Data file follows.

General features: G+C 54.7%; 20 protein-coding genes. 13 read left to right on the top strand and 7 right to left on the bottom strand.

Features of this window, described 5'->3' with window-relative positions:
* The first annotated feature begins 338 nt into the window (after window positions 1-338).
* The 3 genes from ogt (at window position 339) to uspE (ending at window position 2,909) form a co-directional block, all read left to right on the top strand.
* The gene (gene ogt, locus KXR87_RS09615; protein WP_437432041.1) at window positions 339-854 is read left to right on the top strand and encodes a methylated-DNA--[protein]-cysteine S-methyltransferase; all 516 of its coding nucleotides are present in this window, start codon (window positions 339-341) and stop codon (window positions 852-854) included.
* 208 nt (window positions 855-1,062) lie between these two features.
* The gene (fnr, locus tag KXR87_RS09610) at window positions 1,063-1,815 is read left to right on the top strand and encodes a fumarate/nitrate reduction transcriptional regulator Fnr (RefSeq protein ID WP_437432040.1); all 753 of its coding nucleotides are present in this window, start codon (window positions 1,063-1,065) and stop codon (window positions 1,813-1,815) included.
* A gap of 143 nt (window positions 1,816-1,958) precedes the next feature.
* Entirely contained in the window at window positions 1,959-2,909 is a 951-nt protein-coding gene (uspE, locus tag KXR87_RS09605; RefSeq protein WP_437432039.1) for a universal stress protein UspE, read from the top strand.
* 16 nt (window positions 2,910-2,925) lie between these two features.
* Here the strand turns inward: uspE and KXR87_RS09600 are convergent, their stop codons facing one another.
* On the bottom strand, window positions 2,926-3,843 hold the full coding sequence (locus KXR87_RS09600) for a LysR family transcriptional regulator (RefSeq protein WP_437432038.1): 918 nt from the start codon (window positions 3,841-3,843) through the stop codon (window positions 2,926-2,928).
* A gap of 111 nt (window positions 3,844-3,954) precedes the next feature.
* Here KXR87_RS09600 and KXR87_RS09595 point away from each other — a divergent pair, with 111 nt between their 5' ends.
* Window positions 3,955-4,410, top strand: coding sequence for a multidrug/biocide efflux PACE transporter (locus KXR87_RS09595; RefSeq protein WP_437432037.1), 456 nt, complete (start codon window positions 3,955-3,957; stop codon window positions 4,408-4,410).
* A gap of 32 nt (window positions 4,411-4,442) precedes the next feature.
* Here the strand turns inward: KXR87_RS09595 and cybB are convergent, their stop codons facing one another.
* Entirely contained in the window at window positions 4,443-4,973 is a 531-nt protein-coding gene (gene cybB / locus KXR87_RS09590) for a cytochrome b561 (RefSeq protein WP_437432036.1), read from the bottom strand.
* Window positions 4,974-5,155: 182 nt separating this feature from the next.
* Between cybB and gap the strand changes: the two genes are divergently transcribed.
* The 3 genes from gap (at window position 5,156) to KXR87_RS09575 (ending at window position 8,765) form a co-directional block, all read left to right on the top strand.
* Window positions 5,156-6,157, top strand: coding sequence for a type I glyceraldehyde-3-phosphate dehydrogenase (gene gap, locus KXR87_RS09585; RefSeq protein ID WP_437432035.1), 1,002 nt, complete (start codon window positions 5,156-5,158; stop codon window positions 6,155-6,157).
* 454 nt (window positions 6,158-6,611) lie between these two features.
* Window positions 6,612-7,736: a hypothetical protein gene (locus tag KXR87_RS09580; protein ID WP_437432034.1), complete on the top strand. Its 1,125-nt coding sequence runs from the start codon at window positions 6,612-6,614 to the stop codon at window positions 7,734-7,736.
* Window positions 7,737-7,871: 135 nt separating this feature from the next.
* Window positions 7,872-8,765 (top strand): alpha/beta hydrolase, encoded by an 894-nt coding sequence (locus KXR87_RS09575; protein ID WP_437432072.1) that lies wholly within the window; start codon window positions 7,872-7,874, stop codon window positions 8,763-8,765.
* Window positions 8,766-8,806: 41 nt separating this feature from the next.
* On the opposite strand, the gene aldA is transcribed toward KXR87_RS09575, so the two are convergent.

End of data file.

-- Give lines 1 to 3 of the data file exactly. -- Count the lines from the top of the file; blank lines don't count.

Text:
General features: G+C 54.7%; 20 protein-coding genes. 13 read left to right on the top strand and 7 right to left on the bottom strand.

Features of this window, described 5'->3' with window-relative positions:
* The first annotated feature begins 338 nt into the window (after window positions 1-338).